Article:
Engineering Center, Room 301
115 Library Drive
Rochester, MI 48309-4479
Dean's Office: (248) 370-2217
Academic Advising: (248) 370-2201


Lunjin Lu, Ph.D.

Lunjin Lu, Ph.D.
Associate Professor and Interim Chair
Computer Science and Engineering Department
546 EC
(248) 370-2200

Ph.D., Birmingham University (U.K.), 1995

  • Joined Oakland University in 2000
  • Member of ALP, ACM


  • Software verification
  • Static Program analysis
  • Programming languages
  • Constraint and logic programming
  1. My work on semantic-based program analysis is based on the abstract interpretation approach. Abstract interpretation analyzes a program by simulating its execution on a non-standard domain called abstract domain. Since 1990, I have been working on semantics-based program analysis and its applications to logic programs. The topics I have worked on range from general analysis framework to new program analysis to efficient implementation.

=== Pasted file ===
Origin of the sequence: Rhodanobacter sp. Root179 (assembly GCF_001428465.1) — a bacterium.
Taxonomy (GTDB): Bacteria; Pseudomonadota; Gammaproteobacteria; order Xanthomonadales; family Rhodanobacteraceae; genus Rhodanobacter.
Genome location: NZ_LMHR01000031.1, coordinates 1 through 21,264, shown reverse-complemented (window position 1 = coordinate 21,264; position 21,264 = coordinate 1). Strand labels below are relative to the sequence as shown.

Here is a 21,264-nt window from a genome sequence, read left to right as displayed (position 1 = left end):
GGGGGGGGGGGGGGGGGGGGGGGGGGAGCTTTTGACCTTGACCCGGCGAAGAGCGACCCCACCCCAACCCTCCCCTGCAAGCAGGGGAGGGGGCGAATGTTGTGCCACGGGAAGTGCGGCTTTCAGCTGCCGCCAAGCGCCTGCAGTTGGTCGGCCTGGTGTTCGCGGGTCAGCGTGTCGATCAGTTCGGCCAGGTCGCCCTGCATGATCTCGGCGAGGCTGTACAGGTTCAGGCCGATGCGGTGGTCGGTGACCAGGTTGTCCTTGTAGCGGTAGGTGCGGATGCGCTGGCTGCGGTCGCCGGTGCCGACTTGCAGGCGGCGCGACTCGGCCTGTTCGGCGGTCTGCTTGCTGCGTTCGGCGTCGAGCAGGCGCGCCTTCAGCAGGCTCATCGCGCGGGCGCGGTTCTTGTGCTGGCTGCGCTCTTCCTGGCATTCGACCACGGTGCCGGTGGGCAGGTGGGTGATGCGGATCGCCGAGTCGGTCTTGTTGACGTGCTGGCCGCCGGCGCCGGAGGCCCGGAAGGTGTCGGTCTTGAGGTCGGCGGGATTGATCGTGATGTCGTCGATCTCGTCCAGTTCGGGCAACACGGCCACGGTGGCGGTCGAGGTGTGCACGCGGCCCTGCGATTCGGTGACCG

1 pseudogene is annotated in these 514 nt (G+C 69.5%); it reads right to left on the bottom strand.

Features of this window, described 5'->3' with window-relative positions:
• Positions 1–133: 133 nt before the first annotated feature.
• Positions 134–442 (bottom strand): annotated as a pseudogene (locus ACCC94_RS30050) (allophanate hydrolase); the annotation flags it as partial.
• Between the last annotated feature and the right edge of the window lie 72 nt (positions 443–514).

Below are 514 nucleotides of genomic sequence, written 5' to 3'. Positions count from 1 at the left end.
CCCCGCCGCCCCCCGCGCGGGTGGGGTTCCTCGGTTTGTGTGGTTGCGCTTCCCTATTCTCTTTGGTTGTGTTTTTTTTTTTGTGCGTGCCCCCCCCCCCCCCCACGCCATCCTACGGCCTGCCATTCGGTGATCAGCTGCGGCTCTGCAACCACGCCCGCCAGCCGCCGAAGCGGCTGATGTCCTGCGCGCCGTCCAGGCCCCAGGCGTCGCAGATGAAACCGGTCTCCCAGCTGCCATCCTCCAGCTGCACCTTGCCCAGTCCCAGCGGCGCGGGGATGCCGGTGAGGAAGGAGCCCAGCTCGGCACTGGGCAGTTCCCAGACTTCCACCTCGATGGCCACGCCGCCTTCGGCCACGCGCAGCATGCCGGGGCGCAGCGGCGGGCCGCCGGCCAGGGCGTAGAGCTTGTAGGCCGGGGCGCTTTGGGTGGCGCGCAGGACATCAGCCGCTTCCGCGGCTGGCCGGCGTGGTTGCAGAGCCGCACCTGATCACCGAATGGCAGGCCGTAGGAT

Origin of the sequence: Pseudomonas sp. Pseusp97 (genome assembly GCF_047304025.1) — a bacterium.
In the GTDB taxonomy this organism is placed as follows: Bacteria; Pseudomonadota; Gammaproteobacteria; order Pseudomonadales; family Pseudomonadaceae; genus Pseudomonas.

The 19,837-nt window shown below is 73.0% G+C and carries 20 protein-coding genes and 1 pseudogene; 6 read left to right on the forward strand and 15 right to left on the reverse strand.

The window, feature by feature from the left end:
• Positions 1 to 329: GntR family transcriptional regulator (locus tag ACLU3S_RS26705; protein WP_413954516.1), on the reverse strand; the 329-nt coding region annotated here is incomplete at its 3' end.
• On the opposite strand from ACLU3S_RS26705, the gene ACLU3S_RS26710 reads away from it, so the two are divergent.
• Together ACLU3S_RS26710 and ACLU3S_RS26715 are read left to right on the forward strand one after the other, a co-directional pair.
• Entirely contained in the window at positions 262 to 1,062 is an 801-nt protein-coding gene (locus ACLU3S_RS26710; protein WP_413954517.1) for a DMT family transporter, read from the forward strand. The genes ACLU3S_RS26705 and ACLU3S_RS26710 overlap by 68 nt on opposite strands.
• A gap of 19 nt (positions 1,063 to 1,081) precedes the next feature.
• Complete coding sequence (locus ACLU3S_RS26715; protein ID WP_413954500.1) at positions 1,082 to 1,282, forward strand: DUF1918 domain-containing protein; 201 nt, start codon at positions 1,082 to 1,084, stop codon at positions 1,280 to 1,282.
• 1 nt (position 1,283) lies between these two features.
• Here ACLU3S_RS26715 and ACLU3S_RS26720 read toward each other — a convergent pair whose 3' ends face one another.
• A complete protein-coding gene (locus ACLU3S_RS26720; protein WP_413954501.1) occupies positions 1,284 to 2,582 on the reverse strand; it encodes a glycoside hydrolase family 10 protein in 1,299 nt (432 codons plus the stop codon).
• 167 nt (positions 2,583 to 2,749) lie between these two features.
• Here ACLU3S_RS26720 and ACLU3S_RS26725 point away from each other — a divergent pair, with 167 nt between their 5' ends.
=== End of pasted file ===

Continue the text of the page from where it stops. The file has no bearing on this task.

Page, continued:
2. Constraint and logic programming provides more natural solutions to many problems than other programming paradigms could. From 1997 to 1999, I worked with the Starlog project at the University of Waikato. Starlog is a temporal logic programming language under development. Within the project, my work involves language design, semantics, program analysis, implementation, debugging, constructive negation and application programs.
  3. Declarative Debugging is a method to detect and diagnose bugs in programs. It doesn't rely on the programmer's understanding of the structure and the operational semantics of the program. What it requires of the programmer is his/her ability to answer queries about the intended semantics of the program. This is particularly valuable in functional, constraint and logic programming languages and when concurrent and parallel mechanisms are supported.
  4. Software development tools help improve software quality and software development productivity. In the past, I have developed prototypes of a few software tools. I would like to continue to explore the synergism between software development and research. In particular, I would like to further develop my software prototypes for program analysis and program debugging.